Historical Society Opens New Exhibits at Edmund Fowle House

Print More
"A Mi'Kmaw Woman's Award Winning Legacy" is one of the displays in the Historical Society of Watertown's new exhibit.

“A Mi’Kmaw Woman’s Award Winning Legacy” is one of the displays in the Historical Society of Watertown’s new exhibit.

A new exhibit presented by the Historical Society of Watertown will debut this weekend at the Edmund Fowle House.

Last spring the Historical Society received a grant from the Watertown Community Foundation. The grant allowed us to purchase a free-standing, re-useable display screen and exhibit materials so that we may create rotating exhibits at the Edmund Fowle House. The inaugural exhibits will be unveiled on March 7 and are free and open to the public.

On display in the North Parlor will be “Watertown and the Civil War” featuring a newly acquired collection, donated by one of our long-time members, Florence Jones, of transcriptions and reproductions of Civil War letters written by her great-uncle Thomas Folsom Norris, who joined the Union Army as a 15-year-old drummer boy in 1862. Visitors can also read newspaper interviews from 1911 with Civil War veterans living in Watertown at the time.  In our new glass case we will display information on other people and sites connected to Watertown and the Civil War.

This case features items from the Civil War exhibit at the Historical Society of Watertown.

This case features items from the Civil War exhibit at the Historical Society of Watertown.

In the South Parlor, we will host “A Mi’Kmaw Woman’s Award Winning Legacy”, an exhibit featuring the arts and crafts of Madeline (Joe) Knockwood, a Native American artisan from the Mi’Kmaq Nation, on loan to us from Terrie Drew (great-granddaughter) and her family of Nova Scotia, New Hampshire and Massachusetts. Items on display will include Mrs. Knockwood’s formal regalia, some of her award-winning wooden roses, the hand-made tools of her trade, historical artifacts, photos and information about Mi’Kmaq culture and traditions.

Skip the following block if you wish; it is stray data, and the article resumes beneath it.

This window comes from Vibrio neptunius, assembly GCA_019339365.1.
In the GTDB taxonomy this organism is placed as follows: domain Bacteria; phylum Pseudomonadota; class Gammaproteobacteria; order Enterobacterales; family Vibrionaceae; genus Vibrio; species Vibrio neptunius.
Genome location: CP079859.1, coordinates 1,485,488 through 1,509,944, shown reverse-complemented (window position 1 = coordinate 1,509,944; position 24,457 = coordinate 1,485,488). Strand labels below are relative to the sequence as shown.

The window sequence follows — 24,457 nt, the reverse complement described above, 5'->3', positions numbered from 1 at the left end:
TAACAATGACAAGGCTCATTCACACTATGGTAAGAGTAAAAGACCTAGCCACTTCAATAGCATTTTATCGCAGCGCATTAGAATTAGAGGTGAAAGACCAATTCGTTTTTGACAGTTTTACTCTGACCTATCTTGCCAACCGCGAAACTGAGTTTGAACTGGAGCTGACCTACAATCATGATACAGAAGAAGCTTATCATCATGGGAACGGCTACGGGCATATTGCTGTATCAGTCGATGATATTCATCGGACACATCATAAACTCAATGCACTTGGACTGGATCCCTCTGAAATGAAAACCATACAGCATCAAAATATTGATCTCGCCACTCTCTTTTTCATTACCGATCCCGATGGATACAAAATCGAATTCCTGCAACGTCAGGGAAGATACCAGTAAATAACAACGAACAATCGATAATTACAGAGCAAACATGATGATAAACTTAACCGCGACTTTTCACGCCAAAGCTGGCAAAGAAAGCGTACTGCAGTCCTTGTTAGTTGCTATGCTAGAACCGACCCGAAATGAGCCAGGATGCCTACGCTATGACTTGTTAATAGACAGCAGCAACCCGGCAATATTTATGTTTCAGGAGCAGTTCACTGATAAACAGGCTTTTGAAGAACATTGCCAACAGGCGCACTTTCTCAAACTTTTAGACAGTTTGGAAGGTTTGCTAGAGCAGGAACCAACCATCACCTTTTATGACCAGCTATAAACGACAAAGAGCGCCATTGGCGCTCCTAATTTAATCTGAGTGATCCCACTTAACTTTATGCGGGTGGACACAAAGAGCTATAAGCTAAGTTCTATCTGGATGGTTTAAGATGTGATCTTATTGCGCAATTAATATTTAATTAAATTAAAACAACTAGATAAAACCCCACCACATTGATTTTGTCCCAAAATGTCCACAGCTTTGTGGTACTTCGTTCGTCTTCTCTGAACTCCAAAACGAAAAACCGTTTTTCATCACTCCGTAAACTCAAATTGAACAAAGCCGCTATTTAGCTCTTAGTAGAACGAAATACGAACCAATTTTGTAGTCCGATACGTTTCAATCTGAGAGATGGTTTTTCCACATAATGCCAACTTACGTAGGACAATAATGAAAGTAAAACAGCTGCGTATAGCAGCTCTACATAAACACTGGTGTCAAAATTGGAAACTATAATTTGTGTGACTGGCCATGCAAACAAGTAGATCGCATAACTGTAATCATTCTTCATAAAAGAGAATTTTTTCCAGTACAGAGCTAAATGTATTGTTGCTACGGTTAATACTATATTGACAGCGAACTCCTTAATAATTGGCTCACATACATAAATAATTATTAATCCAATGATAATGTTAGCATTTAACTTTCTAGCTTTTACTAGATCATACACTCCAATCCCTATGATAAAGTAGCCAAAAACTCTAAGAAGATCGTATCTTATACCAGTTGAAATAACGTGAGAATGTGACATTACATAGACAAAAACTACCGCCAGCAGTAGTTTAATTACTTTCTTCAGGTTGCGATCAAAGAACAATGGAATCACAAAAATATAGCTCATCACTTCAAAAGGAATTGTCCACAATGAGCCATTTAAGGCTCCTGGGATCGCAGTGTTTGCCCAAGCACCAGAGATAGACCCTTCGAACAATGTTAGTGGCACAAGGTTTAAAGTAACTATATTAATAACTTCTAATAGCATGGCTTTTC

There is a strong connection between Watertown and the Mi’Kmaq. The Treaty of Watertown, a treaty of alliance and friendship, was signed on July 18, 1776 in the Edmund Fowle House between the governors of the Massachusetts Bay and the Mi’Kmaq and St. Johns (Maliceet) tribes of Nova Scotia and New Brunswick. This was the first treaty signed by the newly formed United States of America with a foreign power.

The Grand Opening is scheduled for Saturday, March 7, 2015 from 11 a.m. to 2 p.m. at the Edmund Fowle House at 28 Marshall Street in Watertown. The opening will be postponed to Sunday, March 8 if we have a snow storm. Light refreshments will be served.

The exhibits will also be open on Saturday, March 14 and April 11 as well as Sunday, March 22 and April 26 from 11 a.m. to 2 p.m. See the Historical Society’s website, the Society’s Facebook page, Watertown News and the Watertown TAB for other dates.

For more information please contact Joyce at 781-899-7239 or joycekel@aol.com

Leave a Reply

Your email address will not be published. Required fields are marked *